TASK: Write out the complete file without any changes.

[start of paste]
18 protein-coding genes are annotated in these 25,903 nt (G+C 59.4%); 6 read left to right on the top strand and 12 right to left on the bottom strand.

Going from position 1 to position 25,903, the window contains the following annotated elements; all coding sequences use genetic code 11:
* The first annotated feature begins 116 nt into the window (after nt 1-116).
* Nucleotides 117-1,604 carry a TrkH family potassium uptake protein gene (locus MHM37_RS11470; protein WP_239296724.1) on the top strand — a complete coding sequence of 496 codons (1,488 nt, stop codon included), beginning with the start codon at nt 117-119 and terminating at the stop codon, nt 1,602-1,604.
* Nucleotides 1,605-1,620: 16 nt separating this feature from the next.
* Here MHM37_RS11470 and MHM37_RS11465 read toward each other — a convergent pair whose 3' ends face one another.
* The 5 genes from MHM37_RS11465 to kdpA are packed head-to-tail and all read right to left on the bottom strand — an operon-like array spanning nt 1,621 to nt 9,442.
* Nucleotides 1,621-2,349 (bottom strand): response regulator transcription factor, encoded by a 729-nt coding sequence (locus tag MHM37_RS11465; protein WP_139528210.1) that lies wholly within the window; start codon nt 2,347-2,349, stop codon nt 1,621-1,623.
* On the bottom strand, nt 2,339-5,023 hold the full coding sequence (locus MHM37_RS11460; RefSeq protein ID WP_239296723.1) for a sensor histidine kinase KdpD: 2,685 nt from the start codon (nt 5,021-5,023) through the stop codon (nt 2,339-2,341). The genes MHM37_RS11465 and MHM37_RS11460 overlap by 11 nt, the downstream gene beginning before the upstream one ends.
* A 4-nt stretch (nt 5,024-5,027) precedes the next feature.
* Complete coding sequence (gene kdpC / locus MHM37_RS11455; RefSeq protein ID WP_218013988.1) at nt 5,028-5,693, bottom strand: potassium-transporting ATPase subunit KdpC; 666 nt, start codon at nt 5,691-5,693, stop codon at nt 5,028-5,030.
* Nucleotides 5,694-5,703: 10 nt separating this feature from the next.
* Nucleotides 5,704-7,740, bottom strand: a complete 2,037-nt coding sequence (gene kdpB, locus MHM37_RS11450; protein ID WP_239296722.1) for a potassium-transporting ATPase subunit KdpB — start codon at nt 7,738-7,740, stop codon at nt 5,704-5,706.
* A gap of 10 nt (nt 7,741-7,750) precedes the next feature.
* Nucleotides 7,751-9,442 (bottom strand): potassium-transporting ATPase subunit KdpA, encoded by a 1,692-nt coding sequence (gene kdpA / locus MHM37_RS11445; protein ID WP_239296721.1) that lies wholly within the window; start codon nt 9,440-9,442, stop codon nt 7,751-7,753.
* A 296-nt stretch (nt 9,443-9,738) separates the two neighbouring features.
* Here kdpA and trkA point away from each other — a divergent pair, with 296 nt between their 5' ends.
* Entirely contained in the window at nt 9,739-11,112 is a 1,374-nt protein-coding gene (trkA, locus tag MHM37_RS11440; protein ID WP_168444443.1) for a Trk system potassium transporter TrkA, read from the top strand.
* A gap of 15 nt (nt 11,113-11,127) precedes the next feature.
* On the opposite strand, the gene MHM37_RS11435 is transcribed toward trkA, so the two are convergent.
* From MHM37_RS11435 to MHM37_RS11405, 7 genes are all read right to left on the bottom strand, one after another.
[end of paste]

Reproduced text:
18 protein-coding genes are annotated in these 25,903 nt (G+C 59.4%); 6 read left to right on the top strand and 12 right to left on the bottom strand.

Going from position 1 to position 25,903, the window contains the following annotated elements; all coding sequences use genetic code 11:
* The first annotated feature begins 116 nt into the window (after nt 1-116).
* Nucleotides 117-1,604 carry a TrkH family potassium uptake protein gene (locus MHM37_RS11470; protein WP_239296724.1) on the top strand — a complete coding sequence of 496 codons (1,488 nt, stop codon included), beginning with the start codon at nt 117-119 and terminating at the stop codon, nt 1,602-1,604.
* Nucleotides 1,605-1,620: 16 nt separating this feature from the next.
* Here MHM37_RS11470 and MHM37_RS11465 read toward each other — a convergent pair whose 3' ends face one another.
* The 5 genes from MHM37_RS11465 to kdpA are packed head-to-tail and all read right to left on the bottom strand — an operon-like array spanning nt 1,621 to nt 9,442.
* Nucleotides 1,621-2,349 (bottom strand): response regulator transcription factor, encoded by a 729-nt coding sequence (locus tag MHM37_RS11465; protein WP_139528210.1) that lies wholly within the window; start codon nt 2,347-2,349, stop codon nt 1,621-1,623.
* On the bottom strand, nt 2,339-5,023 hold the full coding sequence (locus MHM37_RS11460; RefSeq protein ID WP_239296723.1) for a sensor histidine kinase KdpD: 2,685 nt from the start codon (nt 5,021-5,023) through the stop codon (nt 2,339-2,341). The genes MHM37_RS11465 and MHM37_RS11460 overlap by 11 nt, the downstream gene beginning before the upstream one ends.
* A 4-nt stretch (nt 5,024-5,027) precedes the next feature.
* Complete coding sequence (gene kdpC / locus MHM37_RS11455; RefSeq protein ID WP_218013988.1) at nt 5,028-5,693, bottom strand: potassium-transporting ATPase subunit KdpC; 666 nt, start codon at nt 5,691-5,693, stop codon at nt 5,028-5,030.
* Nucleotides 5,694-5,703: 10 nt separating this feature from the next.
* Nucleotides 5,704-7,740, bottom strand: a complete 2,037-nt coding sequence (gene kdpB, locus MHM37_RS11450; protein ID WP_239296722.1) for a potassium-transporting ATPase subunit KdpB — start codon at nt 7,738-7,740, stop codon at nt 5,704-5,706.
* A gap of 10 nt (nt 7,741-7,750) precedes the next feature.
* Nucleotides 7,751-9,442 (bottom strand): potassium-transporting ATPase subunit KdpA, encoded by a 1,692-nt coding sequence (gene kdpA / locus MHM37_RS11445; protein ID WP_239296721.1) that lies wholly within the window; start codon nt 9,440-9,442, stop codon nt 7,751-7,753.
* A 296-nt stretch (nt 9,443-9,738) separates the two neighbouring features.
* Here kdpA and trkA point away from each other — a divergent pair, with 296 nt between their 5' ends.
* Entirely contained in the window at nt 9,739-11,112 is a 1,374-nt protein-coding gene (trkA, locus tag MHM37_RS11440; protein ID WP_168444443.1) for a Trk system potassium transporter TrkA, read from the top strand.
* A gap of 15 nt (nt 11,113-11,127) precedes the next feature.
* On the opposite strand, the gene MHM37_RS11435 is transcribed toward trkA, so the two are convergent.
* From MHM37_RS11435 to MHM37_RS11405, 7 genes are all read right to left on the bottom strand, one after another.